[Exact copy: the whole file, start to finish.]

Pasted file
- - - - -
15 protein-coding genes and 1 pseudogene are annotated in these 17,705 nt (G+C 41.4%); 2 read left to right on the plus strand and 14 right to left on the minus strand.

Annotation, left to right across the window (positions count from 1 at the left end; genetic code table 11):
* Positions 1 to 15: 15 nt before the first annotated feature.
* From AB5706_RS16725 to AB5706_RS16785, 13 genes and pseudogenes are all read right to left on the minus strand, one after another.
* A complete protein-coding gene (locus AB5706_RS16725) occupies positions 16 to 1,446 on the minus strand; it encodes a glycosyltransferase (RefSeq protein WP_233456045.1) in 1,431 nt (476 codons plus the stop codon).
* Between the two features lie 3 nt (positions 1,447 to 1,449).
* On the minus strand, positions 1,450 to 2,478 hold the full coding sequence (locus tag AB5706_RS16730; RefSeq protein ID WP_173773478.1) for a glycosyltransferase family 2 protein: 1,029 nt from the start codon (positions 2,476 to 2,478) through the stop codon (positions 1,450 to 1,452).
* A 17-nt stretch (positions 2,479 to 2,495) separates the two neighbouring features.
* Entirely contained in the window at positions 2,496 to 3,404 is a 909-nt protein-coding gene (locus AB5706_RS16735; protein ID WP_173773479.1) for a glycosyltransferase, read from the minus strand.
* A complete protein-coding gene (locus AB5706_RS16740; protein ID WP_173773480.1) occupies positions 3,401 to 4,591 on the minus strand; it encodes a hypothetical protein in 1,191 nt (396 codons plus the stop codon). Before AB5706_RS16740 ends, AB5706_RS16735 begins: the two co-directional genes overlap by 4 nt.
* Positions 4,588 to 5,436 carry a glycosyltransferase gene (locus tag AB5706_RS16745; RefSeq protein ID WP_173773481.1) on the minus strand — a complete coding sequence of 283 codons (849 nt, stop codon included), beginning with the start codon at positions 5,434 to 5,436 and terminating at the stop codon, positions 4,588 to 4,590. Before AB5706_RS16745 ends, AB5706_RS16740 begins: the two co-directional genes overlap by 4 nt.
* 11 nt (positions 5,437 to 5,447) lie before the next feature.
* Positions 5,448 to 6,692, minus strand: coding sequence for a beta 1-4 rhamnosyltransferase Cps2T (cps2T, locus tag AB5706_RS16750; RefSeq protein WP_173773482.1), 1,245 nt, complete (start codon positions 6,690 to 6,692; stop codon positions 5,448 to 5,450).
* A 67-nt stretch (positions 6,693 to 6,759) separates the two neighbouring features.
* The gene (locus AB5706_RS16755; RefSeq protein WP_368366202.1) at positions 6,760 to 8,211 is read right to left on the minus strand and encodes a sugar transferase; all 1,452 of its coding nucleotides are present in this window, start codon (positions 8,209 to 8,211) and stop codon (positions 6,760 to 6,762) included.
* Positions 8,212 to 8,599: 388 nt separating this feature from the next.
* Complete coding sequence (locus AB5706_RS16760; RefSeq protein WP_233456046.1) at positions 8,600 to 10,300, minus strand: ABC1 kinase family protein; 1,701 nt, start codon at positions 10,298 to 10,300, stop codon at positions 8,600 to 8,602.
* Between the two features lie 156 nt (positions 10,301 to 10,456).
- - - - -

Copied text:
15 protein-coding genes and 1 pseudogene are annotated in these 17,705 nt (G+C 41.4%); 2 read left to right on the plus strand and 14 right to left on the minus strand.

Annotation, left to right across the window (positions count from 1 at the left end; genetic code table 11):
* Positions 1 to 15: 15 nt before the first annotated feature.
* From AB5706_RS16725 to AB5706_RS16785, 13 genes and pseudogenes are all read right to left on the minus strand, one after another.
* A complete protein-coding gene (locus AB5706_RS16725) occupies positions 16 to 1,446 on the minus strand; it encodes a glycosyltransferase (RefSeq protein WP_233456045.1) in 1,431 nt (476 codons plus the stop codon).
* Between the two features lie 3 nt (positions 1,447 to 1,449).
* On the minus strand, positions 1,450 to 2,478 hold the full coding sequence (locus tag AB5706_RS16730; RefSeq protein ID WP_173773478.1) for a glycosyltransferase family 2 protein: 1,029 nt from the start codon (positions 2,476 to 2,478) through the stop codon (positions 1,450 to 1,452).
* A 17-nt stretch (positions 2,479 to 2,495) separates the two neighbouring features.
* Entirely contained in the window at positions 2,496 to 3,404 is a 909-nt protein-coding gene (locus AB5706_RS16735; protein ID WP_173773479.1) for a glycosyltransferase, read from the minus strand.
* A complete protein-coding gene (locus AB5706_RS16740; protein ID WP_173773480.1) occupies positions 3,401 to 4,591 on the minus strand; it encodes a hypothetical protein in 1,191 nt (396 codons plus the stop codon). Before AB5706_RS16740 ends, AB5706_RS16735 begins: the two co-directional genes overlap by 4 nt.
* Positions 4,588 to 5,436 carry a glycosyltransferase gene (locus tag AB5706_RS16745; RefSeq protein ID WP_173773481.1) on the minus strand — a complete coding sequence of 283 codons (849 nt, stop codon included), beginning with the start codon at positions 5,434 to 5,436 and terminating at the stop codon, positions 4,588 to 4,590. Before AB5706_RS16745 ends, AB5706_RS16740 begins: the two co-directional genes overlap by 4 nt.
* 11 nt (positions 5,437 to 5,447) lie before the next feature.
* Positions 5,448 to 6,692, minus strand: coding sequence for a beta 1-4 rhamnosyltransferase Cps2T (cps2T, locus tag AB5706_RS16750; RefSeq protein WP_173773482.1), 1,245 nt, complete (start codon positions 6,690 to 6,692; stop codon positions 5,448 to 5,450).
* A 67-nt stretch (positions 6,693 to 6,759) separates the two neighbouring features.
* The gene (locus AB5706_RS16755; RefSeq protein WP_368366202.1) at positions 6,760 to 8,211 is read right to left on the minus strand and encodes a sugar transferase; all 1,452 of its coding nucleotides are present in this window, start codon (positions 8,209 to 8,211) and stop codon (positions 6,760 to 6,762) included.
* Positions 8,212 to 8,599: 388 nt separating this feature from the next.
* Complete coding sequence (locus AB5706_RS16760; RefSeq protein WP_233456046.1) at positions 8,600 to 10,300, minus strand: ABC1 kinase family protein; 1,701 nt, start codon at positions 10,298 to 10,300, stop codon at positions 8,600 to 8,602.
* Between the two features lie 156 nt (positions 10,301 to 10,456).